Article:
As I was watching tonight’s episode of Degrassi, I suddenly remembered something the show seems to have forgotten: Drew and Adam are brothers. Came-from-the-same-parents, literal brothers. [Update: Oops, they’re actually stepbrothers. Still, my point stands.] So why haven’t they interacted in, like, a billion episodes? Shouldn’t they be turning to each other for support in these trying times — and why hasn’t their mother, Audra, considered asking Adam to talk to his brother about Drew’s impulsive engagement? I know that this show isn’t always the most consistent — remember Spinner’s disappearing sister, Kendra? — but still, it’s pretty weird that the Torres boys appear to be suffering from familial amnesia.
Anyway: “Building a Mystery: Part 2” picked up pretty close to where Part 1 left off. Becky worked up the courage to tell her parents the truth about Adam and was thrilled when they seemed supportive — only to be devastated when her dad sat the teens down and advised them to consider “reparative therapy,” colloquially known as “praying the gay away.” Though Becky was initially horrified by her father’s actions, his words — and her discovery of Adam’s tampons — led her to listen to him, rejecting Adam for a therapist’s chair.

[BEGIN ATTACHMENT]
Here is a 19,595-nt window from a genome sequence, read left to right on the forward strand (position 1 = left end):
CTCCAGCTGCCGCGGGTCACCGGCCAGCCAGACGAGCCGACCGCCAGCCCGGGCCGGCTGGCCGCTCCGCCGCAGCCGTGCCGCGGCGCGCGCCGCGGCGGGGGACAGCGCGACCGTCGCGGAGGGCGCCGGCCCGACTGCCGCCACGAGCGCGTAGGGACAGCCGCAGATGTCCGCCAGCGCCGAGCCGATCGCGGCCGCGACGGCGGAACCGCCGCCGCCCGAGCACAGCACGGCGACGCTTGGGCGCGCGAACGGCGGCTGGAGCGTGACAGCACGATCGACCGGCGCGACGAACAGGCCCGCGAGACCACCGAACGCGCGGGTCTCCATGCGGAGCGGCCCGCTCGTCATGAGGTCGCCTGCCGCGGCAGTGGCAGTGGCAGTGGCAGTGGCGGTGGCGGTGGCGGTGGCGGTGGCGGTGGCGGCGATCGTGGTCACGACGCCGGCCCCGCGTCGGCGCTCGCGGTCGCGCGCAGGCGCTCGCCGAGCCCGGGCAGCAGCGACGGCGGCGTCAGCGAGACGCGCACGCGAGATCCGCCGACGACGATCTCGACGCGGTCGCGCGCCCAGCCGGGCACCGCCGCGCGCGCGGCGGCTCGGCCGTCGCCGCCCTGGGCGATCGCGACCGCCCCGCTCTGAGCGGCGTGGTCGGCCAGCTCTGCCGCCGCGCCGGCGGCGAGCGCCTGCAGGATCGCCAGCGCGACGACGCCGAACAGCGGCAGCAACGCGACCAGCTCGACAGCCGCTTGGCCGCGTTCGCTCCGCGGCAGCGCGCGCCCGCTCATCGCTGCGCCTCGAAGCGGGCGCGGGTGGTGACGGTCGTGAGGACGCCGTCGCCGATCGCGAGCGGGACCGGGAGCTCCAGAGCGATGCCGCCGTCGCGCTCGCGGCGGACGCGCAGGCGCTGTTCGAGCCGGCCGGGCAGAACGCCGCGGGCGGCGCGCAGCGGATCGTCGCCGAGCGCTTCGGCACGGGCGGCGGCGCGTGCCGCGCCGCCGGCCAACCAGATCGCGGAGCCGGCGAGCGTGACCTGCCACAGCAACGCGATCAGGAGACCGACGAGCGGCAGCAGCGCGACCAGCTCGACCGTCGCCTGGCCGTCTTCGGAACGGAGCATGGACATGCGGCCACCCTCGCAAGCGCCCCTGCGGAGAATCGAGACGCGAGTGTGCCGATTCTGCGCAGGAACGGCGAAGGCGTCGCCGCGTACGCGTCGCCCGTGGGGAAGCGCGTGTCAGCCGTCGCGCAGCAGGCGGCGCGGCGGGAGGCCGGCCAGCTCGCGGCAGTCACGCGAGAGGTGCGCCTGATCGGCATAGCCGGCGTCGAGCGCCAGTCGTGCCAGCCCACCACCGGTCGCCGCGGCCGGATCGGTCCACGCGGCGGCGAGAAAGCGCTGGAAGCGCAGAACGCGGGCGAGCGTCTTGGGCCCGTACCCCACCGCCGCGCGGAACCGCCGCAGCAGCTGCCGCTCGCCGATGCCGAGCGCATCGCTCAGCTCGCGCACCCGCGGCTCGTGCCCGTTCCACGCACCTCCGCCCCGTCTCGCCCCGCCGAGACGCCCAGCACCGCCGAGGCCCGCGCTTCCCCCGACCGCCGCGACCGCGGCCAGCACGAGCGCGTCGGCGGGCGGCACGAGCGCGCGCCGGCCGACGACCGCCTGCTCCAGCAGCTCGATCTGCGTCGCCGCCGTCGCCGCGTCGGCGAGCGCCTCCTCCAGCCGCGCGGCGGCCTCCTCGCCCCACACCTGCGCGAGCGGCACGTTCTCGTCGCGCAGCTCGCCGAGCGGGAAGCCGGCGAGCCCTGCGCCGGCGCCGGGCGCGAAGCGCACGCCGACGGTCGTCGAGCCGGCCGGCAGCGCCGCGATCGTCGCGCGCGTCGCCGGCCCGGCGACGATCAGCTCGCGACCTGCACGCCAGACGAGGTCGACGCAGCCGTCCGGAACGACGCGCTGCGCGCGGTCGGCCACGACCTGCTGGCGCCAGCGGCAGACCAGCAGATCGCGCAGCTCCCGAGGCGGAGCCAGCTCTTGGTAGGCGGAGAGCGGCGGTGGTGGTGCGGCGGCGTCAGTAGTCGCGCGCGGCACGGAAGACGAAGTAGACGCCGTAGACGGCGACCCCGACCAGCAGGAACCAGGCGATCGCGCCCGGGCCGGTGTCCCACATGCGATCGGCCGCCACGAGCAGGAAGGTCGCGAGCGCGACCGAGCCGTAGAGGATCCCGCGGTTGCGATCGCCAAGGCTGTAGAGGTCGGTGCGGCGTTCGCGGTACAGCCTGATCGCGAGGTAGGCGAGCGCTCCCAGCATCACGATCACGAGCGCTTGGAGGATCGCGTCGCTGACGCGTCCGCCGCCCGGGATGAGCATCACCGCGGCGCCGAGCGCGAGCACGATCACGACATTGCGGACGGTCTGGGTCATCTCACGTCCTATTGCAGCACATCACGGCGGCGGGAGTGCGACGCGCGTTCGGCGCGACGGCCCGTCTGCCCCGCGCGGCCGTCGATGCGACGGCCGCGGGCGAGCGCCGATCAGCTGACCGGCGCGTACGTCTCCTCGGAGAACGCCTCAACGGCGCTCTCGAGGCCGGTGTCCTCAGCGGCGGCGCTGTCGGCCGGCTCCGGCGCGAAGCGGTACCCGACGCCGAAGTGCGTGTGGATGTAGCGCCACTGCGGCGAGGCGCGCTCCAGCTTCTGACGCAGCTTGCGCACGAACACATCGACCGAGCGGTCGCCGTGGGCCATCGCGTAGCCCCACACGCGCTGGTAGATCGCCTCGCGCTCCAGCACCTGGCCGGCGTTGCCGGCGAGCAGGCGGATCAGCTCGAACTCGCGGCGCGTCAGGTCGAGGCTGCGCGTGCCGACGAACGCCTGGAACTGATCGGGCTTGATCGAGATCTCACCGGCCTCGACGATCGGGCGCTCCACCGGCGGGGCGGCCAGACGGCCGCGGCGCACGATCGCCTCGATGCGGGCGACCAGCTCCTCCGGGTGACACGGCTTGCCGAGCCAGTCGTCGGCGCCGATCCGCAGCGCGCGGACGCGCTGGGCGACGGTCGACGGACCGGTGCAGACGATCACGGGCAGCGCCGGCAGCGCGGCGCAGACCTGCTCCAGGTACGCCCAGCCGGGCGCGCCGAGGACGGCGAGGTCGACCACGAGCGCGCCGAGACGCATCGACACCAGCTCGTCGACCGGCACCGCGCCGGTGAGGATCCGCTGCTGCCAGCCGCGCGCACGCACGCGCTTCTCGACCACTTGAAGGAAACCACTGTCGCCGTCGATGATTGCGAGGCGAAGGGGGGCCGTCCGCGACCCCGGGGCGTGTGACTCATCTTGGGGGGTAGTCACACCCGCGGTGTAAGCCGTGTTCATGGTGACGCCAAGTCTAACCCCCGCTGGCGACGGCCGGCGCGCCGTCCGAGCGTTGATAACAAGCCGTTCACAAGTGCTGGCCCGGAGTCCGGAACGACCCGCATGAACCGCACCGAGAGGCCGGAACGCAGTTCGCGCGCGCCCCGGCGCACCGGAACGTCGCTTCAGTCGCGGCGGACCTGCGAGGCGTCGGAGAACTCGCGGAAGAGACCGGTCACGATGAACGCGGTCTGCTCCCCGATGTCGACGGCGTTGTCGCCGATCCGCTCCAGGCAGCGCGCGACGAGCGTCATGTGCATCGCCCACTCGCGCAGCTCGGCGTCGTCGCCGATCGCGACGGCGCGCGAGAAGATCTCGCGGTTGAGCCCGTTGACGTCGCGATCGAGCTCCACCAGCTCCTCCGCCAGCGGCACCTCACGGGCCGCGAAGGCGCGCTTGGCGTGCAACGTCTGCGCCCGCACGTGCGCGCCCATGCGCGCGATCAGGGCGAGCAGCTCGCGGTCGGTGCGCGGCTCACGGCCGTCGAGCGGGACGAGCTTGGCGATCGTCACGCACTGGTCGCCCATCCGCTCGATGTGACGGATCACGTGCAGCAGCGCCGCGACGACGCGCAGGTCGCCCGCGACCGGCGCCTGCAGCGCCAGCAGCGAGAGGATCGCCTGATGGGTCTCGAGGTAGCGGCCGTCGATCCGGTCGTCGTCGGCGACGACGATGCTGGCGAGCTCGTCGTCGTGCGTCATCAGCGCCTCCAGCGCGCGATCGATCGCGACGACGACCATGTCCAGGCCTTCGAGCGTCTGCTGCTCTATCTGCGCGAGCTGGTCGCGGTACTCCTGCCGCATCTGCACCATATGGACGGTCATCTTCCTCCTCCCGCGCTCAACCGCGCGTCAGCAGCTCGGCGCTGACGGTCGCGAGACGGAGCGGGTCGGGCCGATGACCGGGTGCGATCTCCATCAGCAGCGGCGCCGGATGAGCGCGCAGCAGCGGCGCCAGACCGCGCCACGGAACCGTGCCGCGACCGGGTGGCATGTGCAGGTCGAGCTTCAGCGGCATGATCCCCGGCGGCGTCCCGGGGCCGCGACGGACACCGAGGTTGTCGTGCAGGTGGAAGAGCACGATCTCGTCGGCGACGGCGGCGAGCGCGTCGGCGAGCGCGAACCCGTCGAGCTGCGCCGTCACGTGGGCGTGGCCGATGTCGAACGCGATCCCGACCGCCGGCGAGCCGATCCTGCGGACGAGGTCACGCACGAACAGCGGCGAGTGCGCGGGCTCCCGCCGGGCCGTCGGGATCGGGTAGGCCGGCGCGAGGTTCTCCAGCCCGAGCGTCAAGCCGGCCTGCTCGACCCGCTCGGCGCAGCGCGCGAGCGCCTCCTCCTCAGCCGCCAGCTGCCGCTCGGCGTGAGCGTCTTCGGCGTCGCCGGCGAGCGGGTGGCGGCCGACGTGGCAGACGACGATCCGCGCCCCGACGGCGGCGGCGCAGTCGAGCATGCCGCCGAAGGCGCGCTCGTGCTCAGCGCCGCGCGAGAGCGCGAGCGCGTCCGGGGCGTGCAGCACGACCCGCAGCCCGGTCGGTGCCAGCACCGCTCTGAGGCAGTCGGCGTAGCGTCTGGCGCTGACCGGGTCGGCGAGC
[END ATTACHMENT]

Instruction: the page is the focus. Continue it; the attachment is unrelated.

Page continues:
As tough as it was to watch Becky cave, I think this was the right choice for Degrassi to make. Nobody who’s been indoctrinated with anti-gay rhetoric her entire life could fall so easily into a relationship with someone who’s trans. Having Becky enter therapy instead means giving her character a longer, more complex journey — and I can’t wait to see how the show depicts a conversion practice. At the very least, this is a storyline that’s never been done on Degrassi before — no small feat, considering the “next generation” has now aired 299 (!) episodes.
Meanwhile, Bianca and Drew have decided to throw common sense to the wind by getting married over their spring break in Las Vegas — or “Veh-gus,” as Jenna calls it. It’s always fun when Degrassi goes on field trips, so I sort of hope these kids make it all the way to the altar. But I also wish Bianca had realized that when Audra was trying to talk her down, she wasn’t saying that Bianca’s not good enough for Drew — she was saying that Drew shouldn’t be enough for Bianca, who’s clearly a lot smarter and more driven than her intended. Even if she did murder someone that one time.
As for Eli — am I the only person who thought his new, improved second movie wasn’t really that much better than his disastrous first attempt? No matter; that Important Director who randomly showed up to teach a class at Degrassi liked it, and will now be writing Eli’s ticket to NYU. If nothing else, I appreciate getting to see him and Clare enjoy a little bit of happiness together — before their next breakup, which is really going to be a doozy. Unless they, too, get married in Veh-gus.